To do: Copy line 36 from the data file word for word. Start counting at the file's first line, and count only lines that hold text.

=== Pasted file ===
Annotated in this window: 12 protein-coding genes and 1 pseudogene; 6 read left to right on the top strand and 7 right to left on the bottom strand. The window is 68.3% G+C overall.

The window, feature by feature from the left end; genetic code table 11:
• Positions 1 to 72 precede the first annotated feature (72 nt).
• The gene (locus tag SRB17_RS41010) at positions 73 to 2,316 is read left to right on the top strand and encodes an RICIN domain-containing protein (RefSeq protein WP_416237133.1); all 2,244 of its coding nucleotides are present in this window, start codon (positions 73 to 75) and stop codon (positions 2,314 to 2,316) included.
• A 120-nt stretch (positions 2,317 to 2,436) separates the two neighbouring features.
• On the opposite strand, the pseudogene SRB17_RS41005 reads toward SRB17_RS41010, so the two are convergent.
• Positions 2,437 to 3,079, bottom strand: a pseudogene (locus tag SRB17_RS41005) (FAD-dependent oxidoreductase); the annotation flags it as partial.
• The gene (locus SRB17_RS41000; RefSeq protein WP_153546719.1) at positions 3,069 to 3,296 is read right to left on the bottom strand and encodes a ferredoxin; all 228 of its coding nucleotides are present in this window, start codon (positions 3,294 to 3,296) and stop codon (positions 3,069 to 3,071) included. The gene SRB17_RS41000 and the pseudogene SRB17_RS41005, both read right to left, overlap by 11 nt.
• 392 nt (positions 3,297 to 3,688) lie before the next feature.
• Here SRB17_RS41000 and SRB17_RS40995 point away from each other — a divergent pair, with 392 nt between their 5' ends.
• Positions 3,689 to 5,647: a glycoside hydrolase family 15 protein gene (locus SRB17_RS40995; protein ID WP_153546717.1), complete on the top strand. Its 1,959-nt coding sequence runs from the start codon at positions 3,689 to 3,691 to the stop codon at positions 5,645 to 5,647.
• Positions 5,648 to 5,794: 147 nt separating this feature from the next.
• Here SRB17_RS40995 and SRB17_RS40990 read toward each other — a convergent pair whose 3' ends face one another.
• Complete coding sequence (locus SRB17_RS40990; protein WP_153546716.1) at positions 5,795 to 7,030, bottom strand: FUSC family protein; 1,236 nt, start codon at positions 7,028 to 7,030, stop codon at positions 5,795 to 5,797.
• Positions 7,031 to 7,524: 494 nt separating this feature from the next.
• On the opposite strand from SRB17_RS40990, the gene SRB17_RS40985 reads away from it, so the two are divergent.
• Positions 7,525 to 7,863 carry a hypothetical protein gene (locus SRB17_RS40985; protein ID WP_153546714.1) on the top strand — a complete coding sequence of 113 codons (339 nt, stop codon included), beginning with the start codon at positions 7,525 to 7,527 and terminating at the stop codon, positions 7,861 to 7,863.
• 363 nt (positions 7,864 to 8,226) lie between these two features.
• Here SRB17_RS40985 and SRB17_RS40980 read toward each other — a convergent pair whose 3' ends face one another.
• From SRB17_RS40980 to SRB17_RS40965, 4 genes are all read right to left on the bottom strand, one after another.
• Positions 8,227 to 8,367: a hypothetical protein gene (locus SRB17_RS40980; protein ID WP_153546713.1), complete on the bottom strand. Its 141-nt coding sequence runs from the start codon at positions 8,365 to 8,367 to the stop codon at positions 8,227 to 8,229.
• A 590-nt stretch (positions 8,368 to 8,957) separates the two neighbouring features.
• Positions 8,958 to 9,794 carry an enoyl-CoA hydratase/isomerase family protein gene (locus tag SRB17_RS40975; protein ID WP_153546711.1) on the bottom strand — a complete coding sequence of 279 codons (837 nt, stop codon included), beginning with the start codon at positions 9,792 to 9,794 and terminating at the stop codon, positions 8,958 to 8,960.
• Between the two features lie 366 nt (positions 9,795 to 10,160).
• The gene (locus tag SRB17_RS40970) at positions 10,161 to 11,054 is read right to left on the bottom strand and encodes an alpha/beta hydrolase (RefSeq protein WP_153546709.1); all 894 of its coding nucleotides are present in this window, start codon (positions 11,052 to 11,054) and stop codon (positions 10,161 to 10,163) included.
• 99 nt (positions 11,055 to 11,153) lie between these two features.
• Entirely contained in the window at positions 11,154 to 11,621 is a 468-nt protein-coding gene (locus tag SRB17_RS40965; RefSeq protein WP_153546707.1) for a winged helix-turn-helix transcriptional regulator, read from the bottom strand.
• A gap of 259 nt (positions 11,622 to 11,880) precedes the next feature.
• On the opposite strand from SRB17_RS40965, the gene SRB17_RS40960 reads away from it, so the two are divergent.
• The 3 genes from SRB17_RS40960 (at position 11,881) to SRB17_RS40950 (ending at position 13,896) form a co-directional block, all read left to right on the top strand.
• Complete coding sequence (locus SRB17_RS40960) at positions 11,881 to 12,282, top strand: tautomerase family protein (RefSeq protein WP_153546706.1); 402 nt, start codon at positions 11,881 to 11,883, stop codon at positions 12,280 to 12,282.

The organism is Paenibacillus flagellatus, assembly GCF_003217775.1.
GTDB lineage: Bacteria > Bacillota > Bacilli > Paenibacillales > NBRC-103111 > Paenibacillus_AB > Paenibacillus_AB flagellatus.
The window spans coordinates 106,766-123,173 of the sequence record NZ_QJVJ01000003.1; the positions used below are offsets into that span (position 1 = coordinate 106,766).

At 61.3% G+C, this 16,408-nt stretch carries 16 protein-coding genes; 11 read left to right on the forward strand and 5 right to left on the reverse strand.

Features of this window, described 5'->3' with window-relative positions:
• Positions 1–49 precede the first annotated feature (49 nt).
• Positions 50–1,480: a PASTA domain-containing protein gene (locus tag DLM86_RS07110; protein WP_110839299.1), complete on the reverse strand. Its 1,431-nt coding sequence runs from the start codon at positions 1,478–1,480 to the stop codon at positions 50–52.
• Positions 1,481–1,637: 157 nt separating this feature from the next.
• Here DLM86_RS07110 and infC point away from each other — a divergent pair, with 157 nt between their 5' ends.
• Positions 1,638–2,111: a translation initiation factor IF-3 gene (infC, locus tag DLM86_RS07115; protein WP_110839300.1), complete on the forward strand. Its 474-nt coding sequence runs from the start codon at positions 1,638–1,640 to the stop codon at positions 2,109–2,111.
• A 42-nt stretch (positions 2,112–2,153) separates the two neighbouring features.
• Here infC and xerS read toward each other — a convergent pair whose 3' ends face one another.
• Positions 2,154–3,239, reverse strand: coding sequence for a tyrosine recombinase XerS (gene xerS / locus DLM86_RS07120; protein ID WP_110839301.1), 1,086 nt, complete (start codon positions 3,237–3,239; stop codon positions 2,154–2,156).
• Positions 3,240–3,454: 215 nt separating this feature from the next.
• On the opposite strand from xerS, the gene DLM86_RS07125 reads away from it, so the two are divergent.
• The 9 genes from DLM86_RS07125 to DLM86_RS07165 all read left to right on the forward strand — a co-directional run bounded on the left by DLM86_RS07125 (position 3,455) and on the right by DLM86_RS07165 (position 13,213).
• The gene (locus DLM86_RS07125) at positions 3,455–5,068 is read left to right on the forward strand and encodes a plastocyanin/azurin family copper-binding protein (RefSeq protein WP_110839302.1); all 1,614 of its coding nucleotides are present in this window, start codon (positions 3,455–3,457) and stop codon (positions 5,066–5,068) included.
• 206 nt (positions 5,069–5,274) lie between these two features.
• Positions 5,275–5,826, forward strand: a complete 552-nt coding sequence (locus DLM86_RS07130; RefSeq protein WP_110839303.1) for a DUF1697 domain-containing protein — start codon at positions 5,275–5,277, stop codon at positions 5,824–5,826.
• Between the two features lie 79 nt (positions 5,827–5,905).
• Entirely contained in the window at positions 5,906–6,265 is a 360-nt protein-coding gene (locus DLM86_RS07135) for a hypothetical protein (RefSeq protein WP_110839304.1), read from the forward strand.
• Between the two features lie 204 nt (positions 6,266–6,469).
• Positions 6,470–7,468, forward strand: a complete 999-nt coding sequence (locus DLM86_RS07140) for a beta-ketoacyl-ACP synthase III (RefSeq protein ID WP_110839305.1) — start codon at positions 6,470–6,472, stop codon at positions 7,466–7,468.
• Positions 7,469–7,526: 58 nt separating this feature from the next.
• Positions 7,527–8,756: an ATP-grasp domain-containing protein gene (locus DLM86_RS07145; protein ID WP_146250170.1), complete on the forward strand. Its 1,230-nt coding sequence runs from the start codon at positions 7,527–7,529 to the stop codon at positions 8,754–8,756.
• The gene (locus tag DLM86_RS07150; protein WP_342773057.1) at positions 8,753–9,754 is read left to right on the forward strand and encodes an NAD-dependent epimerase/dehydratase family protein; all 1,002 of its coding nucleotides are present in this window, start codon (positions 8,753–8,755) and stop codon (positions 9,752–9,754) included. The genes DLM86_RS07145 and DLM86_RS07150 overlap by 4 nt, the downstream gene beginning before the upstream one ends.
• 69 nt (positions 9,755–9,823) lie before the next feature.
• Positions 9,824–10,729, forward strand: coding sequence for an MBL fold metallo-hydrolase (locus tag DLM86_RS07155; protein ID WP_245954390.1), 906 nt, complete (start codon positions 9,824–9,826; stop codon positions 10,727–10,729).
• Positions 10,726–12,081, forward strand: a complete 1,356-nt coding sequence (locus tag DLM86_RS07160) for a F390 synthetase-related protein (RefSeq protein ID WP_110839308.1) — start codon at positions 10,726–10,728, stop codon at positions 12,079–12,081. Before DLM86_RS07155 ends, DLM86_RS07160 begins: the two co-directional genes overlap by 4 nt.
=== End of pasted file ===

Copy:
Features of this window, described 5'->3' with window-relative positions: